The Weasel nation, like the Cats,
Are always fighting with the Rats;
And did the Rats not squeeze their way
Through doors so narrow, I must say,
The long-backed creatures would slip in,
And swallow all their kith and kin.
One certain year it did betide,
When Rats were greatly multiplied,
Their king, illustrious Ratapon,
His army to the field led on.
The Weasels, too, were soon arrayed,
And the old flag again displayed.
If Fame reported just and true,
Victory paused between the two;
Till fallows were enriched and red
With blood the rival armies shed;
But soon in every place
Misfortune met the Rattish race.
The rout was so complete, the foe
More dreadful grew at every blow;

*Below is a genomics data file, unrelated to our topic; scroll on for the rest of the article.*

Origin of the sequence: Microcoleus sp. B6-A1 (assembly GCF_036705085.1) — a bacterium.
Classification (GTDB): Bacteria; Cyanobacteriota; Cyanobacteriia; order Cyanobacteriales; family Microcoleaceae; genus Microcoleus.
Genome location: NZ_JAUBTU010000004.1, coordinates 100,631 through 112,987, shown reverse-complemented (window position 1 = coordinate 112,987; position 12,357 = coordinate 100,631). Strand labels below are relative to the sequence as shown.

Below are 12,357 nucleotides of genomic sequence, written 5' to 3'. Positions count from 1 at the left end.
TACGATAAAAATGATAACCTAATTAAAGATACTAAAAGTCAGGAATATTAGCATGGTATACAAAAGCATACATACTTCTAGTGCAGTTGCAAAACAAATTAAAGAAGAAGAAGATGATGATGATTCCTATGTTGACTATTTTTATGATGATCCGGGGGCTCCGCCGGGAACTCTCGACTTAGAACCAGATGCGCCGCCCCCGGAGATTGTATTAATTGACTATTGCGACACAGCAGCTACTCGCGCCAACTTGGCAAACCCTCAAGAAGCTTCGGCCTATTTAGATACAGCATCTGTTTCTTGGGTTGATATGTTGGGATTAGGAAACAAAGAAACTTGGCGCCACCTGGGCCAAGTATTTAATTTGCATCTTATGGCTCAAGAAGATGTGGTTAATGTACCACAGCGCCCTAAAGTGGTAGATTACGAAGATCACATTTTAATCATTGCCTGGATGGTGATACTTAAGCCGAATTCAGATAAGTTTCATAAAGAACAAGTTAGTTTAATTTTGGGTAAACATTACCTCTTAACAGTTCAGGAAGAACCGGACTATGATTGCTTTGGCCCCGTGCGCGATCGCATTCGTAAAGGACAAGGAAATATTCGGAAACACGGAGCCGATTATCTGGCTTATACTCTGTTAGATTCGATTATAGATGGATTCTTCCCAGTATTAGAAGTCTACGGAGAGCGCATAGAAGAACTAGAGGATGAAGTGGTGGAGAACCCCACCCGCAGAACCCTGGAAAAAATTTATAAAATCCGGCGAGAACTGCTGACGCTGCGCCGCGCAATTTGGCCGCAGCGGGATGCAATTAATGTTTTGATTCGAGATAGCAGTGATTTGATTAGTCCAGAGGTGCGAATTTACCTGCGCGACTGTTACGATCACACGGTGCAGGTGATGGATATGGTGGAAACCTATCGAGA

And what avails brave Artapax,
Who, covered both with dust and gore,
Drove back the Weasels thrice and more,
Till driven slowly from the plain,
E′en their great courage proved in vain!
′Twas Fate that ruled that dreadful hour:
Then each one ran who had the power;
Soldier and captain, jostling fled,
But all the princes were struck dead;
The private, nimble in his feet,
Unto his hole made snug retreat.
The noble, with his lofty plume,
Found that he had by no means room.
To strike with terror—yes, or whether
A mark of honour—rose the feather,
That led to much calamity,
As very soon the nobles see;
Neither in cranny, hole, or crack,
Was space found for the plumed pack.
In the meantime, the populace
Found access to each lurking-place,
So that the largest heap of slain
From the Rat noblemen is ta′en.
A nodding feather in the cap
Is oftentimes a great mishap;
A big and over-gilded coach
Will sometimes stop up an approach;
The smaller people, in most cases,
Escape by unregarded places:
Men soon are on great people′s traces.